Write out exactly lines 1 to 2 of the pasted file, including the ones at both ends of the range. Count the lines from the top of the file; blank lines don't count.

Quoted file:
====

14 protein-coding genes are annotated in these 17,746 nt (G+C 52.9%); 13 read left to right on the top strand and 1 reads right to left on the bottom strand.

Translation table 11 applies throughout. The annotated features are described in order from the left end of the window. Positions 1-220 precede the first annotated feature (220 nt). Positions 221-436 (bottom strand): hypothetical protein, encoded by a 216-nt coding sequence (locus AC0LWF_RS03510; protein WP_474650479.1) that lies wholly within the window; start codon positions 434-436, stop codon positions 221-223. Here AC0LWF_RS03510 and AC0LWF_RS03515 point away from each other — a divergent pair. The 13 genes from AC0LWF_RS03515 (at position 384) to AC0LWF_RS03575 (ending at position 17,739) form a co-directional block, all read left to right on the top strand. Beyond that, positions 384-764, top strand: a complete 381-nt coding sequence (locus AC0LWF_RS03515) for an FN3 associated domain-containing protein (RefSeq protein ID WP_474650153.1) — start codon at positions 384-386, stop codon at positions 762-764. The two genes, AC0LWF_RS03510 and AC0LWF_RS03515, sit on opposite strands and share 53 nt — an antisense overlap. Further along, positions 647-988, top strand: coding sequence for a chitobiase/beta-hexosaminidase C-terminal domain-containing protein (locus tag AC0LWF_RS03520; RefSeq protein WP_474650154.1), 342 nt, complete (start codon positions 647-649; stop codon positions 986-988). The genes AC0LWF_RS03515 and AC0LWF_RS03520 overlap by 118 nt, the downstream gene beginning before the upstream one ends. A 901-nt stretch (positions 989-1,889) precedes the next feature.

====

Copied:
14 protein-coding genes are annotated in these 17,746 nt (G+C 52.9%); 13 read left to right on the top strand and 1 reads right to left on the bottom strand.

Translation table 11 applies throughout. The annotated features are described in order from the left end of the window. Positions 1-220 precede the first annotated feature (220 nt). Positions 221-436 (bottom strand): hypothetical protein, encoded by a 216-nt coding sequence (locus AC0LWF_RS03510; protein WP_474650479.1) that lies wholly within the window; start codon positions 434-436, stop codon positions 221-223. Here AC0LWF_RS03510 and AC0LWF_RS03515 point away from each other — a divergent pair. The 13 genes from AC0LWF_RS03515 (at position 384) to AC0LWF_RS03575 (ending at position 17,739) form a co-directional block, all read left to right on the top strand. Beyond that, positions 384-764, top strand: a complete 381-nt coding sequence (locus AC0LWF_RS03515) for an FN3 associated domain-containing protein (RefSeq protein ID WP_474650153.1) — start codon at positions 384-386, stop codon at positions 762-764. The two genes, AC0LWF_RS03510 and AC0LWF_RS03515, sit on opposite strands and share 53 nt — an antisense overlap. Further along, positions 647-988, top strand: coding sequence for a chitobiase/beta-hexosaminidase C-terminal domain-containing protein (locus tag AC0LWF_RS03520; RefSeq protein WP_474650154.1), 342 nt, complete (start codon positions 647-649; stop codon positions 986-988). The genes AC0LWF_RS03515 and AC0LWF_RS03520 overlap by 118 nt, the downstream gene beginning before the upstream one ends. A 901-nt stretch (positions 989-1,889) precedes the next feature.